Marquette’s Landmark Inn
Dedicated effort reawakens a small city
December 11, 2003 | By Keith Schneider
Great Lakes Bulletin News Service
|The $6.2 million restoration of the Landmark Inn helped inspire $40 million in new, private, business district investment.|
On November 3, 1995 Bruce and Christine Pesola spent $103,000 to buy the old Northland Hotel in downtown Marquette. Once one of the Upper Peninsula’s finest hotels, it was a boarded-up and leaky 65-year-old brick repository for pigeon droppings and a skunk carcass. At that time, the historic six-story hotel, which overlooks Marquette’s harbor from its tallest bluff, reflected the downtown. The ragged building on the hill and the listless streets at its feet were growing ungracefully old together.
Buying the hotel and spending 18 months transforming it into the handsome Landmark Inn was one of the most significant investments made in Marquette in years. Marquette’s merchants, bankers, and economic developers credit the Pesolas’ $6.2 million restoration with helping trigger more than $40 million in new business district investment since the late 1990s, much of it privately financed.
The effect that the Landmark Inn's restoration had on downtown Marquette is not an isolated event. City leaders across Michigan recognize the long-term value of historic restoration in energizing urban economies and strengthening neighborhoods. Michigan's Democratic Governor Jennifer M. Granholm has turned to urban restoration as a pillar in her economic development strategy for the state. Early in 2003 she announced a "cool cities" initiative that has attracted nearly three dozen cities to participate, and the governor's new state Department of Labor and Economic Growth, which has urban investment as one of its primary responsibilities, opened earlier this week. And today a "cool cities" conference sponsored by the Granholm administation in Lansing attracted more than 1,400 participants and hundreds of people interested in attending could not secure tickets.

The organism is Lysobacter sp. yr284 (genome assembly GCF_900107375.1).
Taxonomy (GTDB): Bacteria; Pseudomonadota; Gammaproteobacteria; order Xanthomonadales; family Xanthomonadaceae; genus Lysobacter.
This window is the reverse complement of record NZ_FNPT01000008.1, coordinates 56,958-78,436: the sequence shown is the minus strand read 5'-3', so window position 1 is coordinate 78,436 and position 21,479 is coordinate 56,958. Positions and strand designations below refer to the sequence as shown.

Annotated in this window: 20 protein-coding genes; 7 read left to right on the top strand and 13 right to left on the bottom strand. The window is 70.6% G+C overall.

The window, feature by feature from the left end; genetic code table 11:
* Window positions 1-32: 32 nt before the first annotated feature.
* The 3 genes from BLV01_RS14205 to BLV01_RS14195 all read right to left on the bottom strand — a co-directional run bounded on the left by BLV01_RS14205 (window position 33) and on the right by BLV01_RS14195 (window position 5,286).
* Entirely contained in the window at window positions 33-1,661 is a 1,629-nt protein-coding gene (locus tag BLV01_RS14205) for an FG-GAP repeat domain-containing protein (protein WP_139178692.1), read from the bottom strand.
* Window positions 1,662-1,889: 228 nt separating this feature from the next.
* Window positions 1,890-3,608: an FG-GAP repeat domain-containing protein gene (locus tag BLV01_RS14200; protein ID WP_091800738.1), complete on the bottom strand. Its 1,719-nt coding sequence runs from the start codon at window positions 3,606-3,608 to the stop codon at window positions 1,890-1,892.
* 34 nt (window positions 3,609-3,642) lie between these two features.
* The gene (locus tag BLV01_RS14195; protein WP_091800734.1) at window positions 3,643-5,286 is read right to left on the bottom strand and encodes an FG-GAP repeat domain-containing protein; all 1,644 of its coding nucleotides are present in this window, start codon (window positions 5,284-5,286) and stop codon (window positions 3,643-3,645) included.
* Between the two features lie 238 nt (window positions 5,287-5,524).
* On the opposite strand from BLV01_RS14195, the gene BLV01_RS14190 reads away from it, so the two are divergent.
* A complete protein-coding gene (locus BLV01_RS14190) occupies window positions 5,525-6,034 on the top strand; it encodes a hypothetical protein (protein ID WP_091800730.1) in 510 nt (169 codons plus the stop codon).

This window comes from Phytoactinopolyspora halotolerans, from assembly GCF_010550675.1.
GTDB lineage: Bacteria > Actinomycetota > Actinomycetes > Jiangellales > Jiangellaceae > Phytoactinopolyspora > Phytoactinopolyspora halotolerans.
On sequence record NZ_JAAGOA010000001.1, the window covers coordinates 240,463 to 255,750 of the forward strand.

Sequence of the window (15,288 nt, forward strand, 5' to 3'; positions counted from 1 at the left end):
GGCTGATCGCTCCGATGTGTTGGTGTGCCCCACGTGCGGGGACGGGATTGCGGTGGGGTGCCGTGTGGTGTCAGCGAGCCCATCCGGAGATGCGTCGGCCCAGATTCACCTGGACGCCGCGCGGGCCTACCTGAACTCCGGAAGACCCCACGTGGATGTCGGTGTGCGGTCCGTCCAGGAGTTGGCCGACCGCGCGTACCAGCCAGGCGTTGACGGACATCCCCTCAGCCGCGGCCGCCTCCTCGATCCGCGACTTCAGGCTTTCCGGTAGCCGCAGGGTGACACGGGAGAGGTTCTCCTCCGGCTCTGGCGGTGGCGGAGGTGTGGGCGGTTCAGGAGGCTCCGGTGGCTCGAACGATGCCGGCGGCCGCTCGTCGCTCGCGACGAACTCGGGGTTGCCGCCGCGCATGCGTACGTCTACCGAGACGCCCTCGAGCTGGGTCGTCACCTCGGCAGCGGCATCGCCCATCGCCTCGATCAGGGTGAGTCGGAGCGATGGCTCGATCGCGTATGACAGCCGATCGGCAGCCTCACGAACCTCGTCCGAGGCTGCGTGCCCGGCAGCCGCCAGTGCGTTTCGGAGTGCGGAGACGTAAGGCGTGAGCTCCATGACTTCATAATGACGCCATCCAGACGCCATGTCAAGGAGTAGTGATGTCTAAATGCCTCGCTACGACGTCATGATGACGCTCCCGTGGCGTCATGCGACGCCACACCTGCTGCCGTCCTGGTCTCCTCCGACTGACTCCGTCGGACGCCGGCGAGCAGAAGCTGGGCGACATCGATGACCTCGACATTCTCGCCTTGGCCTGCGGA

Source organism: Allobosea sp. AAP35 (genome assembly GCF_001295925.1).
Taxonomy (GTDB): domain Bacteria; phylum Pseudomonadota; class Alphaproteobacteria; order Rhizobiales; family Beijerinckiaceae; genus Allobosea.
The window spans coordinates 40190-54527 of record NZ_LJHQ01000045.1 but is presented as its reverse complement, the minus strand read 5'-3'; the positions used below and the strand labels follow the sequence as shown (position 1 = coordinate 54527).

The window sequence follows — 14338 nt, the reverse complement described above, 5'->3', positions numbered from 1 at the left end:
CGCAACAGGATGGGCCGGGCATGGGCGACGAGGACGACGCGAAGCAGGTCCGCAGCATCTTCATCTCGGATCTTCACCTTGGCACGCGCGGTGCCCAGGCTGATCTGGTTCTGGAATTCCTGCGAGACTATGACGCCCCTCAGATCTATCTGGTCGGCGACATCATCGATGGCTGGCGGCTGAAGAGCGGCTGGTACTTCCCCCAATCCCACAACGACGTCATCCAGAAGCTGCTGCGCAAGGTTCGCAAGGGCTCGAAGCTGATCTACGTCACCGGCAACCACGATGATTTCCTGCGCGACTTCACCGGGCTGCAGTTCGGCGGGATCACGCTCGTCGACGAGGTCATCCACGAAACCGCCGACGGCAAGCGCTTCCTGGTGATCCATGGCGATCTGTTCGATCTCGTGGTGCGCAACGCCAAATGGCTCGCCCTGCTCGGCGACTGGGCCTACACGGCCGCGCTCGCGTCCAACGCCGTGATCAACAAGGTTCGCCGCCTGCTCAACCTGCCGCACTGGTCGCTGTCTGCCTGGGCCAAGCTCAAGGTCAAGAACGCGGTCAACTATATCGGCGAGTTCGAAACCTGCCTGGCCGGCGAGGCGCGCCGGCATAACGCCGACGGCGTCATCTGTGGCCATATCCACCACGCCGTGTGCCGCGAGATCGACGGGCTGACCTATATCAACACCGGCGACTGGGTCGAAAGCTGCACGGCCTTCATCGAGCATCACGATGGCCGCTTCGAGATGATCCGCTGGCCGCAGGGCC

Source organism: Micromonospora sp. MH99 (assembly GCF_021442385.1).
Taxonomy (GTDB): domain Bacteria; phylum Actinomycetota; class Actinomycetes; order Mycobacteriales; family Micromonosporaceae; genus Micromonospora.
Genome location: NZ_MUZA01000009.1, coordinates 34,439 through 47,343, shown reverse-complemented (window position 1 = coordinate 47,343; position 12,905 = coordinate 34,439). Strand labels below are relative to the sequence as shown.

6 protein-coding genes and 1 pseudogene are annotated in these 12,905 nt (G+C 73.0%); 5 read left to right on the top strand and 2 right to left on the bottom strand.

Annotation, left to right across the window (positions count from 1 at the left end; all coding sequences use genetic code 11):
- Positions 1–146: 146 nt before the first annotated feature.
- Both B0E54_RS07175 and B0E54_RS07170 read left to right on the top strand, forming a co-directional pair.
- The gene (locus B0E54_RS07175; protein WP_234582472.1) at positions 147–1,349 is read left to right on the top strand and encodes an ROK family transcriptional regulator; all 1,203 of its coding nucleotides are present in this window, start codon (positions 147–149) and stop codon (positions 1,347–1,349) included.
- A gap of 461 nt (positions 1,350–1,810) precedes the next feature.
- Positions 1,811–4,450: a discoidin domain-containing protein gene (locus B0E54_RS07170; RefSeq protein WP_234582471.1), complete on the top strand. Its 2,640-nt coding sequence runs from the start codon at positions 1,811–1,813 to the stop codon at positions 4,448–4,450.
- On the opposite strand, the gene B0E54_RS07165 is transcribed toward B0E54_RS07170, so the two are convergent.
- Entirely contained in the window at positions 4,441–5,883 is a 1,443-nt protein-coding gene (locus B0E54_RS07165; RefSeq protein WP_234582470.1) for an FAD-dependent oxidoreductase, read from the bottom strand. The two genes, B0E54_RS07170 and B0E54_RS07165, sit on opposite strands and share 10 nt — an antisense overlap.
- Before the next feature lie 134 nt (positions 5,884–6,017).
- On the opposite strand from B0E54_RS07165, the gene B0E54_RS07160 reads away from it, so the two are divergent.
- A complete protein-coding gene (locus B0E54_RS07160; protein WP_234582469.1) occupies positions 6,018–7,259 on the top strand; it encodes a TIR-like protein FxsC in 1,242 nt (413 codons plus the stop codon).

To some extent, the Granholm administration's urban strategy builds on two successful programs established by her Republican predecessor, Governor John Engler. In 1995 Mr. Engler convinced the Legislature to approve changes in the toxic waste cleanup law that changed liability standards and exposure standards that made it easier and less expensive to develop old and contaminated downtown industrial sites known as "brownfields." In 1998, at the urging of Mr. Engler, state voters approved a $6i75 million environmental bond, roughly half of which was dedicated to providing grants for brownfield cleanups that have spurred new downtown development in many Michigan cities, including Marquette. During the Engler years the Legislature also approved a state historic preservation tax credit that has made it easier for investors to tackle expensive and complex projects.
Resurrecting a Longtime Tradition
Marquette, though, didn't wait for such state policies to begin taking advantage of its heritage, but they've helped. The city participated in a Main Street program in the 1980s. The Arch and Ridge Historic District was listed in the National Register of Historic Places in 1980.
In 1982 the community funded a $2.4 million restoration of the 1902 Marquette County Courthouse — the backdrop for the movie “Anatomy of a Murder”— rather than build a new one. Significant buildings constructed of red Lake Superior sandstone, such as the 1897 Harlow Block and the 1894 Richardsonian Romanesque city hall, have also been preserved and continue to define the community’s character.
But it was the Landmark Inn project that disturbed the downtown’s 20-year slumber and made it one of Michigan’s liveliest small towns. The city’s Lake Superior waterfront is now a welcoming public park. Biking, hiking, and cross-country skiing trails run through it and connect the lakeshore and surrounding forests. Offices, shops, clubs, coffeehouses, and restaurants grace 19th- and early 20th-century buildings, many of them newly restored. Citizens and philanthropists spent $9 million restoring the municipal library; the city’s population has stabilized even as Marquette County’s slips.
Meanwhile, the Landmark Inn attracts occupancy rates of 70 percent year-round and 90 percent in the summer, well above the rates of other, nearby hotels or motels.